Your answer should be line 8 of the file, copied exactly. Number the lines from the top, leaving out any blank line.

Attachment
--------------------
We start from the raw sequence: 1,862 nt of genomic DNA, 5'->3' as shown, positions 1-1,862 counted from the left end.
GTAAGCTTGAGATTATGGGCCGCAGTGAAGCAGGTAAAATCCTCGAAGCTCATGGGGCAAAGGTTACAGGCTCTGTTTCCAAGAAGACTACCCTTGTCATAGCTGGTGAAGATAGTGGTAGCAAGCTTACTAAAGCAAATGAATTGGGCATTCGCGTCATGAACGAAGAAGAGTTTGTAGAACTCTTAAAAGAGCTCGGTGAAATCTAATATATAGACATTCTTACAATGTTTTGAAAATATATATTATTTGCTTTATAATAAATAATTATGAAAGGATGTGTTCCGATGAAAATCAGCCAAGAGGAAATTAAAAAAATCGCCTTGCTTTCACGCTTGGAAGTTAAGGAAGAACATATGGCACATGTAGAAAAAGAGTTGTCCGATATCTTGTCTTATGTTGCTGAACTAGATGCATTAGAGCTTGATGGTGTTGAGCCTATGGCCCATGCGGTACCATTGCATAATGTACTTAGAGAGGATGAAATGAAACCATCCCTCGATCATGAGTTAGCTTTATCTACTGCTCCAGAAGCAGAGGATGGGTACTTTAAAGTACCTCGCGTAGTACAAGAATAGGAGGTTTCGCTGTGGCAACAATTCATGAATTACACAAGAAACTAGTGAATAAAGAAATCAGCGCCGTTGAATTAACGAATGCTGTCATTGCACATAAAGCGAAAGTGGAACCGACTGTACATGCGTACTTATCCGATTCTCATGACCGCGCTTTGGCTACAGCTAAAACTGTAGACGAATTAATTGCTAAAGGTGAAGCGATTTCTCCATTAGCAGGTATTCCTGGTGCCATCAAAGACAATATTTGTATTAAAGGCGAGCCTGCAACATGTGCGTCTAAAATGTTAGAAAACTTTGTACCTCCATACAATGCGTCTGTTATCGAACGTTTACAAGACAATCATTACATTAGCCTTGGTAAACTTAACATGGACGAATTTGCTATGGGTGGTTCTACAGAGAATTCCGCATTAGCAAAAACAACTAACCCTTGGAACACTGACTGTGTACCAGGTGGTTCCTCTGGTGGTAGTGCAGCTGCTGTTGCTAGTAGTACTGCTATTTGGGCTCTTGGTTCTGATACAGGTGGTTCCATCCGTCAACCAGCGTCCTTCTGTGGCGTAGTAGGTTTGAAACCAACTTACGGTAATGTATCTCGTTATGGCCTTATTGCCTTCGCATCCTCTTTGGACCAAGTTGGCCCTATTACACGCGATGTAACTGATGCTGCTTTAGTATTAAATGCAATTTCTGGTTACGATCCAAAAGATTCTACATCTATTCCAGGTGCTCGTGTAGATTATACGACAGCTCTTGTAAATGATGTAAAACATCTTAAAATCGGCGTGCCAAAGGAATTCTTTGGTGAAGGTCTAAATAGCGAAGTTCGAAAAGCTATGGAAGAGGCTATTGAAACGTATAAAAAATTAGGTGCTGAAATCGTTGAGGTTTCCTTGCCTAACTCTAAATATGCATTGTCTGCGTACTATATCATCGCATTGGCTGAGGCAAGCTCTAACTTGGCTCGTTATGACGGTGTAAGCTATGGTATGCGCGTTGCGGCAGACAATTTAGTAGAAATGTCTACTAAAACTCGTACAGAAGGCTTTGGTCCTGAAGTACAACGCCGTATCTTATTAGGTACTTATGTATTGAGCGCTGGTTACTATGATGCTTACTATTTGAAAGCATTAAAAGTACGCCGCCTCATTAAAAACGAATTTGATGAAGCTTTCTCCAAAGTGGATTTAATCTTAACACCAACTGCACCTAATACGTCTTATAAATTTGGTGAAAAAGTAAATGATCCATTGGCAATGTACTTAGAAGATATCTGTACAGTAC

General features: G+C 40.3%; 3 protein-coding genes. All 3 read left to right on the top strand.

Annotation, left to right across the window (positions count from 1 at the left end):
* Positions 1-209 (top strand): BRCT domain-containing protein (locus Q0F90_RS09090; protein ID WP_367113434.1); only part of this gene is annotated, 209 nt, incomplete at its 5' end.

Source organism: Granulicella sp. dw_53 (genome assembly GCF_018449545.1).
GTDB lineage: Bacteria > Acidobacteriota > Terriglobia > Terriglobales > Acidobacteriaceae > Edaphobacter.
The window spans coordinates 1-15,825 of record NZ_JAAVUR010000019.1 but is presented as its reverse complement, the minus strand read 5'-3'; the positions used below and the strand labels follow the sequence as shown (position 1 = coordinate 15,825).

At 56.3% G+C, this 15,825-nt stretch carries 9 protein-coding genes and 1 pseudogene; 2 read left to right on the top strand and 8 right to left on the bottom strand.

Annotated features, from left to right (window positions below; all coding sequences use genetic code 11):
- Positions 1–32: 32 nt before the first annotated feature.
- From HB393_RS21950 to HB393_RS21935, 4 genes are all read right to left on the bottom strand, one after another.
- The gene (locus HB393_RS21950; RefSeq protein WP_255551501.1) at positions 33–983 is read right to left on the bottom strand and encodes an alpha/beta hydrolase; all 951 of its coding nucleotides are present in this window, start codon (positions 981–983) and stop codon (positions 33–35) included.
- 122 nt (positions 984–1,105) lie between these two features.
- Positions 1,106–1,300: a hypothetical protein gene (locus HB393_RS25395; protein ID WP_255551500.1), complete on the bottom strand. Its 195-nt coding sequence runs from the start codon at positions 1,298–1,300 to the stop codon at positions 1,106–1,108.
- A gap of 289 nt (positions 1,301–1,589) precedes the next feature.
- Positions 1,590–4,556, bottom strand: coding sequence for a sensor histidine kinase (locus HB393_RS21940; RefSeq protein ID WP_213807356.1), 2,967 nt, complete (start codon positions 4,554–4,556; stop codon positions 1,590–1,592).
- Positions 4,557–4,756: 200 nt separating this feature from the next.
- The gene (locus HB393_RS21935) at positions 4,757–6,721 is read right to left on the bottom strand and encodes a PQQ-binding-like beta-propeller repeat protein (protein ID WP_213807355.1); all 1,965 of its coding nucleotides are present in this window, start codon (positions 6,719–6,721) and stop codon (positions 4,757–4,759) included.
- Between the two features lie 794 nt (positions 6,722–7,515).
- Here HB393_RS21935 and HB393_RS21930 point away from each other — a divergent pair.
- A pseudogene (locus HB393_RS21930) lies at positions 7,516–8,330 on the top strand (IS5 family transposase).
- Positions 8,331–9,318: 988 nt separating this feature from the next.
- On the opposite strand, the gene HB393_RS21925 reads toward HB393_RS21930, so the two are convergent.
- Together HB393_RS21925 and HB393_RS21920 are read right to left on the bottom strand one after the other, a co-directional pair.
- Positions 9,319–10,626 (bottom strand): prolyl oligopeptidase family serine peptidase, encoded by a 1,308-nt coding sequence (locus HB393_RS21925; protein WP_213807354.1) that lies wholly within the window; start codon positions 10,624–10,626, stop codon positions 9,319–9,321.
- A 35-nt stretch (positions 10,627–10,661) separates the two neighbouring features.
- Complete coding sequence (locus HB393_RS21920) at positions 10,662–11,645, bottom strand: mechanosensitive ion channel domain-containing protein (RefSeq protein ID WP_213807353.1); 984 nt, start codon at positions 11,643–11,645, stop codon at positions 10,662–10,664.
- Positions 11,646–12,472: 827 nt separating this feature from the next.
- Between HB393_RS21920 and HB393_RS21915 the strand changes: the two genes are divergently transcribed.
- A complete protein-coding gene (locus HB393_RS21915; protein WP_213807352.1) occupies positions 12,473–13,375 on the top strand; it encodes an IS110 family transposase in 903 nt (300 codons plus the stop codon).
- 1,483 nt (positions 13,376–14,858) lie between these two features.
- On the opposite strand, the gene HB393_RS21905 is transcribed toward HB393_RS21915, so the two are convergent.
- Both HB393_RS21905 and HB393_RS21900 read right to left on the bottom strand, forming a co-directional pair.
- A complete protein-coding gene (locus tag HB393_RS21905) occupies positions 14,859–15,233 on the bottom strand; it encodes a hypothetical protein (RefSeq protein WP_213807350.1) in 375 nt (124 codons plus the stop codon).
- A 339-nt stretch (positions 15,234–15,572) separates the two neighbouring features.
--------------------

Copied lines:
The window spans coordinates 1-15,825 of record NZ_JAAVUR010000019.1 but is presented as its reverse complement, the minus strand read 5'-3'; the positions used below and the strand labels follow the sequence as shown (position 1 = coordinate 15,825).